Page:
The Acronym Institute for Disarmament Diplomacy began life in 1994, through the investigative work and monitoring of the Comprehensive Test Ban Treaty negotiations, the Conference on Disarmament and the Nuclear Non-Proliferation Treaty developments carried out by Dr Rebecca Johnson on behalf of an ‘Acronym Consortium’ of several NGOs. Following the 1995 NPT Review and Extension Conference, the consortium dissolved and in 1996 Dr Johnson established an independent NGO, which became The Acronym Institute for Disarmament Diplomacy.

The Acronym Institute for Disarmament Diplomacy conducts research and disseminates ideas, analyses and strategies on: peace and human security; disarmament; arms control; non-proliferation; environmental sustainability; women’s security, rights and democratic participation; and international law and human rights, including international humanitarian law.  We organize and participate in meetings to promote disarmament and security, nonviolent solutions to conflicts and ways to reduce militarization and weapons build-ups.  We engage with policy-makers and opinion-formers and assist in the education of the public and elected representatives on debates, policies and negotiations on human, national and international peace and security, including the effects of weapons, security doctrines and disarmament.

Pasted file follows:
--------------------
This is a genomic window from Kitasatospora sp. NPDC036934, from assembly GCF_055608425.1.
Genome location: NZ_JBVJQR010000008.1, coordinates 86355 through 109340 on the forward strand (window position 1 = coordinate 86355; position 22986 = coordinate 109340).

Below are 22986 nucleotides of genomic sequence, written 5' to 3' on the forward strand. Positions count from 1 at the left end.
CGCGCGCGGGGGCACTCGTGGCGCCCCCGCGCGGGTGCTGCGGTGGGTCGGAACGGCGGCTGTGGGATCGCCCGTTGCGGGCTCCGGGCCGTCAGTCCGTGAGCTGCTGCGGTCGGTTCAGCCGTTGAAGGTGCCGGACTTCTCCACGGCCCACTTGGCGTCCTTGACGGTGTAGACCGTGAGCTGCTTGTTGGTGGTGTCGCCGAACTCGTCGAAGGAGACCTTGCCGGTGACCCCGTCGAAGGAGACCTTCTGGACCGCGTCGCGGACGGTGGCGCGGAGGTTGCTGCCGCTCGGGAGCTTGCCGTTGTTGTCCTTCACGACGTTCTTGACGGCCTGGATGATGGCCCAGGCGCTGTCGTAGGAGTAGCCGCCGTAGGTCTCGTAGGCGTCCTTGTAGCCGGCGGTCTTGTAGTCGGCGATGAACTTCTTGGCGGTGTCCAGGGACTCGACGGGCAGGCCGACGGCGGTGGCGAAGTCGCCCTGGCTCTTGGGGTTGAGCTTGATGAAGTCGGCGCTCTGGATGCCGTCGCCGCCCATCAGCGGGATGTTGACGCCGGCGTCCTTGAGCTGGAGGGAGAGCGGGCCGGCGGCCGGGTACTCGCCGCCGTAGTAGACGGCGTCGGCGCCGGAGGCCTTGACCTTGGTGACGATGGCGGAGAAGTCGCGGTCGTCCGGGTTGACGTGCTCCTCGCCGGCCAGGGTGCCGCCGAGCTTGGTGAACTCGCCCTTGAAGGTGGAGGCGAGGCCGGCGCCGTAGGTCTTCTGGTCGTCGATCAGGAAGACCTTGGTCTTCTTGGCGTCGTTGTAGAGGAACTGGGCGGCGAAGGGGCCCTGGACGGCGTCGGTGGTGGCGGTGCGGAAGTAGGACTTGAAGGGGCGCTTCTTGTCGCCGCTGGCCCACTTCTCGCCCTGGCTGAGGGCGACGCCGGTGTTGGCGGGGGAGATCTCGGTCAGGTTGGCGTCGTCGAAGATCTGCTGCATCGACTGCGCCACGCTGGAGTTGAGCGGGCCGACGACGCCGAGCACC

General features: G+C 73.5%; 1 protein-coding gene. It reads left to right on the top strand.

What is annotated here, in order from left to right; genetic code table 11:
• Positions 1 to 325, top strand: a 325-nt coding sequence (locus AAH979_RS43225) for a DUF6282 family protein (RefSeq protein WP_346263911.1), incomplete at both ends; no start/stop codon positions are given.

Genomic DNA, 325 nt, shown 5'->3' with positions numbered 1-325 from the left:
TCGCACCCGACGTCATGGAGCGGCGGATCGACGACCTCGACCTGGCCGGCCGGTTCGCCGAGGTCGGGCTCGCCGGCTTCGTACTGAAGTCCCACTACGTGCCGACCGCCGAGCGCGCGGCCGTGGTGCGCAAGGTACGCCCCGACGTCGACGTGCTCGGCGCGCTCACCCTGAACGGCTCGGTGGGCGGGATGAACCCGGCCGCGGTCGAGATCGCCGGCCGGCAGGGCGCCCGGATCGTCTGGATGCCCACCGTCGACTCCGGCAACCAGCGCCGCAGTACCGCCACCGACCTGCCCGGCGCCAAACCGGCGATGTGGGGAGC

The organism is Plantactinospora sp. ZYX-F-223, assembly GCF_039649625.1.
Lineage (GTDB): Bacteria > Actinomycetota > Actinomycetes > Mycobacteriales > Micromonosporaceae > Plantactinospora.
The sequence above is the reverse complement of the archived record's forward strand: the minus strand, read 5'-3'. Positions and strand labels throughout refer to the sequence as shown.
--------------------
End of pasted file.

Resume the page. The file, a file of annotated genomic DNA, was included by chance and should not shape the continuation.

Among our numerous reports, articles and briefings, our in-house journal, Disarmament Diplomacy, was published from 1996 to 2009. Disarmament Diplomacy was founded and edited until 2004 by Sean Howard, and was widely viewed as an essential resource for practitioners seeking news, documentation and analysis on disarmament, security and arms control negotiations. It is still available to view on our archived website. [link]

The Acronym Institute’s work is carried out by a small staff team and overseen by a Board of Directors.

At present we receive funding support from the Joseph Rowntree Charitable Trust, the Network for Social Change, the Norwegian Ministry of Foreign Affairs, the Swiss Ministry of Foreign Affairs, the Nuclear Education Trust and the Polden-Puckham Charitable Foundation, and we are very grateful to all for their generous enabling of our programmes, projects and publications.